But to get to a little more recent example, let's look at Hawthorne's "Young Goodman Brown." We get one of the bleaker endings in fiction, but along with it we get something more. An unreliable narrator. At the end of the story, we don't know what really happened. Was Faith faithful? Is everybody hiding a secret sin? Did YGB see and hear what he thinks he saw and heard, or did he just dream it all?
Which brings me, in my usual roundabout way, to Allan Guthrie's latest, Slammer. Nick Glass is a prison guard, and the whole story's told from his point of view. Nick's no hero, just a guy trying to make it in his low-end job. (I've known any number of prison guards, and I even have something to say on the subject. Too bad I didn't write a book.) Glass is not unlike YGB, who goes out to meet the Devil in a forest. When the man YGB meets says they've gone only a little way into the forest, YGB says, "Too far. Too far." Or something like that. I'm going by memory here. Anyway, Nick is persuaded to do a favor for one of the tougher prisoners. Like YGB, he thinks he can go only a little way and then turn back. Or at least save himself. Fat chance.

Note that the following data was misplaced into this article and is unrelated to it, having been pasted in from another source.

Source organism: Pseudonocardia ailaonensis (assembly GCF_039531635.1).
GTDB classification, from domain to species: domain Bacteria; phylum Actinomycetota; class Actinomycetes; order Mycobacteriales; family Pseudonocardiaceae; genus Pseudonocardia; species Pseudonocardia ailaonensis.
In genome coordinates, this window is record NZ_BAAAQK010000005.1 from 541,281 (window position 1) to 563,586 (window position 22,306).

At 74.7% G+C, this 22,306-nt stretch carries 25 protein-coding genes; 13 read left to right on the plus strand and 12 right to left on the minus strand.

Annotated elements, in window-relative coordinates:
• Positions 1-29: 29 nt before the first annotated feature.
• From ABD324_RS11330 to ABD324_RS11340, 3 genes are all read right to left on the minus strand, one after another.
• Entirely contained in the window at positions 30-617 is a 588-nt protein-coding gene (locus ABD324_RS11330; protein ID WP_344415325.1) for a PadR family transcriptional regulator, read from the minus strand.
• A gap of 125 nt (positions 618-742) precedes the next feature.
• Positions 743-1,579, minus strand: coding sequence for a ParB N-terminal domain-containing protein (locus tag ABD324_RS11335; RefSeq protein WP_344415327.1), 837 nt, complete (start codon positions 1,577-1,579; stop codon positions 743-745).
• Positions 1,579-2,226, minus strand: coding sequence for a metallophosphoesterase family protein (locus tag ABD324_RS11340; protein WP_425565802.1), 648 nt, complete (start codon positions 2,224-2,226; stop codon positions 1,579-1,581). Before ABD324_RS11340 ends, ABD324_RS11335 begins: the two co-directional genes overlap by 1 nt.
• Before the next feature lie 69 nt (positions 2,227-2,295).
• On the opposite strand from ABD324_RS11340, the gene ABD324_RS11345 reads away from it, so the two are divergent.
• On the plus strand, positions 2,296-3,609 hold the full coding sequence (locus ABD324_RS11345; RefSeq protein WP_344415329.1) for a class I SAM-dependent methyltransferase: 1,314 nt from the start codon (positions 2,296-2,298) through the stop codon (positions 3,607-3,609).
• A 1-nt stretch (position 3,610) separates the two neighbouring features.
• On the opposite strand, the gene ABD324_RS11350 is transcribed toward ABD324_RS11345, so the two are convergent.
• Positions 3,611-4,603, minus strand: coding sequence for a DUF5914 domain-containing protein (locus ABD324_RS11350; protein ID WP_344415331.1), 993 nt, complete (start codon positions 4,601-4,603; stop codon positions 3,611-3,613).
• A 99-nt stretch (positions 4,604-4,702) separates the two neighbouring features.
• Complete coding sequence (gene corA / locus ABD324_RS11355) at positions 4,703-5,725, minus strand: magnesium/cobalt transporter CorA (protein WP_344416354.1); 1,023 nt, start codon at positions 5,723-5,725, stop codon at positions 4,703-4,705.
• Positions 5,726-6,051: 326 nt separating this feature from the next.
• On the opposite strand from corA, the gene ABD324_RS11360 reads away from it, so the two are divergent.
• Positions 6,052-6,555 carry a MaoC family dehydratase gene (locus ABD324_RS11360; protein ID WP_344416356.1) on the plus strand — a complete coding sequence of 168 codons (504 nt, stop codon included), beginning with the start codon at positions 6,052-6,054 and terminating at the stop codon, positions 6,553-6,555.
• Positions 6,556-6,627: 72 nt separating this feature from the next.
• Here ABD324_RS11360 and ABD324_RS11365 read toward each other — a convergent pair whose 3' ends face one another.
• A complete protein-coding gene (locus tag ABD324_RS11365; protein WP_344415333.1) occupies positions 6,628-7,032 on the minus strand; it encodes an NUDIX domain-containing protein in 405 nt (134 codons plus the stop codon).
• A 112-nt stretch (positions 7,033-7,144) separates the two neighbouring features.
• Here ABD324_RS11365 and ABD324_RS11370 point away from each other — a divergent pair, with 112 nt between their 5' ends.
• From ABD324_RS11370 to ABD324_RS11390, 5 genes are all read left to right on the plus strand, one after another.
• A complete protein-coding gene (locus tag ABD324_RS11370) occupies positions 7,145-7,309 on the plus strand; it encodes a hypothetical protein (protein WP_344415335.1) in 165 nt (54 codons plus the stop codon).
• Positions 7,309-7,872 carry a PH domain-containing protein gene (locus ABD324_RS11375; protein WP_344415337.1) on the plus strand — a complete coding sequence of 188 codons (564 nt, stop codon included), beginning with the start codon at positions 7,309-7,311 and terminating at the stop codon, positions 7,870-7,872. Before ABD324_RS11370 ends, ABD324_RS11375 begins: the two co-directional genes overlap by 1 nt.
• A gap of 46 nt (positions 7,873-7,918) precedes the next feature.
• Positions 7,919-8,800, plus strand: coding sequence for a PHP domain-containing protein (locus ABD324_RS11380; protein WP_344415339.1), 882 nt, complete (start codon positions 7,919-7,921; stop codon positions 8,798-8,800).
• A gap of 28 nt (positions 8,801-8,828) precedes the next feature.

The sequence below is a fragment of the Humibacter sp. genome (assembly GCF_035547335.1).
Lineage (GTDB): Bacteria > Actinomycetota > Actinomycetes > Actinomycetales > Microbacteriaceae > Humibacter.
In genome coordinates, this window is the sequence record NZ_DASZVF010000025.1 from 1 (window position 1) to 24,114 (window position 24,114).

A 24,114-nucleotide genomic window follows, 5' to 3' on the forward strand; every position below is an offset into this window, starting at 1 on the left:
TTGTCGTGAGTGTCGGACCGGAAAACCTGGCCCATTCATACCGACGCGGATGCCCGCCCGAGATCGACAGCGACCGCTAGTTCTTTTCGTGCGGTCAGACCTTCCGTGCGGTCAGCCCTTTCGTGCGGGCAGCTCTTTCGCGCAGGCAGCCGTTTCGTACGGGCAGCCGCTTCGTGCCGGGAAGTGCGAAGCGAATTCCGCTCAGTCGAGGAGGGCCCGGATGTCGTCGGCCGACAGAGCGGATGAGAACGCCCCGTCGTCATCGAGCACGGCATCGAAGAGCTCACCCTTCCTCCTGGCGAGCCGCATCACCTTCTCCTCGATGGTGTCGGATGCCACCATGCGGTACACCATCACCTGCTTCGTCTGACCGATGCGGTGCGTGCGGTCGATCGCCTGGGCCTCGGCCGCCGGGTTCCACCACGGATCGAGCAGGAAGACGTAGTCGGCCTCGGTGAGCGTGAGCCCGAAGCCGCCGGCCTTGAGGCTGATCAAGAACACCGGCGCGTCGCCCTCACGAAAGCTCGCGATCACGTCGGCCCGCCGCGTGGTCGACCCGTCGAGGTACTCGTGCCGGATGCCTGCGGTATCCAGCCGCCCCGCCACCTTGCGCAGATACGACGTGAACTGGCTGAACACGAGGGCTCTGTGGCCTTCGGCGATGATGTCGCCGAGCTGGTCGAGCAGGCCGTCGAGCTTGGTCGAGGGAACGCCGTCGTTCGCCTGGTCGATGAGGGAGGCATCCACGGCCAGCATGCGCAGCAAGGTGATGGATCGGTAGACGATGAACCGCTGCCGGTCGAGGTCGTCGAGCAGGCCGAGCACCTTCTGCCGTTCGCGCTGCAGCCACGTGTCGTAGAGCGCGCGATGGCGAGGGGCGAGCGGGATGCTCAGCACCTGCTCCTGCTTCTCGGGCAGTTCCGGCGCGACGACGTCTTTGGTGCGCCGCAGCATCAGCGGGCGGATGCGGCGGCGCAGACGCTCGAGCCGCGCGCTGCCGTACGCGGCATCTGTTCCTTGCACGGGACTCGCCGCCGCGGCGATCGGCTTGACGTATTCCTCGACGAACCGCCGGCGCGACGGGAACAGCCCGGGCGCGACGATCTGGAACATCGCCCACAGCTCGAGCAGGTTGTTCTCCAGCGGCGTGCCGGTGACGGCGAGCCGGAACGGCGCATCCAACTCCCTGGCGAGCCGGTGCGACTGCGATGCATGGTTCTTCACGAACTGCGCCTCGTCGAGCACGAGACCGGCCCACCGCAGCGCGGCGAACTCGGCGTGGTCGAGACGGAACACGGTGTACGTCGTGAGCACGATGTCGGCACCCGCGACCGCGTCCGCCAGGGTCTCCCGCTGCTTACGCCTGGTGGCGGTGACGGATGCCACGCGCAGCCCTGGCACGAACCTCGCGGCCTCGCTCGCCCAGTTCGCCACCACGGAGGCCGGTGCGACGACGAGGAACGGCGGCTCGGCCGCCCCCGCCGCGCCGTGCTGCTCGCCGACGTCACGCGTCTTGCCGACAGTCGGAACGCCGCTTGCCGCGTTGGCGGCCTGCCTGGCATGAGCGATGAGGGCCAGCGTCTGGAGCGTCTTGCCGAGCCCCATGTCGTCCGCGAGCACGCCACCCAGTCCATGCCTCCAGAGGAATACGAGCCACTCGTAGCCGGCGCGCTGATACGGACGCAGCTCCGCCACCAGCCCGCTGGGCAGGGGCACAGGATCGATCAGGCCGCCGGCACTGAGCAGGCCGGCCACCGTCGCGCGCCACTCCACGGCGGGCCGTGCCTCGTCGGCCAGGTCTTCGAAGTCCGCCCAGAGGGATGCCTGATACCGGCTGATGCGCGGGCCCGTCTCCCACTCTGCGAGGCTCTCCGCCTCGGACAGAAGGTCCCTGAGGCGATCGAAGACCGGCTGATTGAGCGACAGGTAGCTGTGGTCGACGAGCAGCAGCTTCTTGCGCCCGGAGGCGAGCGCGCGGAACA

So one thing leads to another, and then . . . . And then Guthrie pulls the rug out, though he's set it up earlier. I've said enough about that, I think. You can find out the rest for yourself.
This book's not as violent as some of Guthrie's earlier work, but it's plenty violent. The prose is pared down so there's very little description of the prison or anything else. There are no characters you're going to like or identify with, but you can empathize, which is what matters. This is potent stuff that stretches the boundaries of crime fiction. Check it out.